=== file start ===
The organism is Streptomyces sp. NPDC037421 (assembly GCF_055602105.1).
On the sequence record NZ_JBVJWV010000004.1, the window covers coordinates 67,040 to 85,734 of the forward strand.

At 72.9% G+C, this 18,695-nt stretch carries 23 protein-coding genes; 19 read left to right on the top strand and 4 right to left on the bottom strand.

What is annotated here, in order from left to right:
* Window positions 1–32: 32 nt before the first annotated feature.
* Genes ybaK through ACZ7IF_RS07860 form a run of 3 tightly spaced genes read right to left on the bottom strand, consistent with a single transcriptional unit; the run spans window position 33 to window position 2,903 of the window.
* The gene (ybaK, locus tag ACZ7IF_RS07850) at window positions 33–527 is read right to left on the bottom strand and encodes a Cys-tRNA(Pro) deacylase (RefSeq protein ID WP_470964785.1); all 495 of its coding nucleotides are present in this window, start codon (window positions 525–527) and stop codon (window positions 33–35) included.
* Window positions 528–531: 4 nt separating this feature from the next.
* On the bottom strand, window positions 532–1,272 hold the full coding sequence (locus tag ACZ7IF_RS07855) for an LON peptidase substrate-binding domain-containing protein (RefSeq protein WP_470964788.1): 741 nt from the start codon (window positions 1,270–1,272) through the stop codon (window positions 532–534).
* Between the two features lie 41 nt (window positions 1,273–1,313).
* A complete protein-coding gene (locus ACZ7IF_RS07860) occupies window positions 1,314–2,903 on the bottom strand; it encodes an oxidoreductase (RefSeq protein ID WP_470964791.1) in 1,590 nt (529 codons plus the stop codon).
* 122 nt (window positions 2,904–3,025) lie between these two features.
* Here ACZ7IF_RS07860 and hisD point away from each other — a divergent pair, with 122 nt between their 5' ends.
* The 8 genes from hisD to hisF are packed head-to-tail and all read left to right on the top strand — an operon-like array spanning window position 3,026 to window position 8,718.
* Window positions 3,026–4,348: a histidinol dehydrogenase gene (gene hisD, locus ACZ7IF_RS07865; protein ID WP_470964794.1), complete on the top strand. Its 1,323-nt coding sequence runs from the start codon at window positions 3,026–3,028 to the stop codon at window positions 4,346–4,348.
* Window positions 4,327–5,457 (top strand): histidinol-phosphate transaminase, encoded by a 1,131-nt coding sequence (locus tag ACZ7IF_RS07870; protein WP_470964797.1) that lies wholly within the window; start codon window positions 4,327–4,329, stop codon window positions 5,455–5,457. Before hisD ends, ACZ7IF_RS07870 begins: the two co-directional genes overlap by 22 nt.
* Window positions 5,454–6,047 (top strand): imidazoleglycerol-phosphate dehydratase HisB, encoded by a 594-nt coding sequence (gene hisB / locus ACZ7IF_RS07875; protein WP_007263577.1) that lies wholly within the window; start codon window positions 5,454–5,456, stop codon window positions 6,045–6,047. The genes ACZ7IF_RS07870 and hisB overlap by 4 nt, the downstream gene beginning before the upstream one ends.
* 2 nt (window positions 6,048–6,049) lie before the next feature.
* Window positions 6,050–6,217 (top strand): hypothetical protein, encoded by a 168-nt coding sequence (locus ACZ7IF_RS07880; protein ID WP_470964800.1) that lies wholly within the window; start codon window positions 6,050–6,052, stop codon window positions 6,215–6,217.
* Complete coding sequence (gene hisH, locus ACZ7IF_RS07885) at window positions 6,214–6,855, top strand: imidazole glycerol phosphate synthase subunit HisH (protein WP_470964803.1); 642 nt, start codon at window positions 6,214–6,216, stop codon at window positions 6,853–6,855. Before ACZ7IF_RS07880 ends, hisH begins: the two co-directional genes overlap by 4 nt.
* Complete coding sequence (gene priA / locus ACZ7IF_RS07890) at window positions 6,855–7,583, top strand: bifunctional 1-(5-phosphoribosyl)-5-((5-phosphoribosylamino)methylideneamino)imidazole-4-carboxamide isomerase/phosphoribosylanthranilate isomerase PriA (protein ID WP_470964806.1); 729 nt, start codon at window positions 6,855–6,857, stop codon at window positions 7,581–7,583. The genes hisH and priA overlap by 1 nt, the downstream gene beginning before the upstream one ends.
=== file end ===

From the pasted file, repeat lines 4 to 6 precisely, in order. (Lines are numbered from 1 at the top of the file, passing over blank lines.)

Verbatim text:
What is annotated here, in order from left to right:
* Window positions 1–32: 32 nt before the first annotated feature.
* Genes ybaK through ACZ7IF_RS07860 form a run of 3 tightly spaced genes read right to left on the bottom strand, consistent with a single transcriptional unit; the run spans window position 33 to window position 2,903 of the window.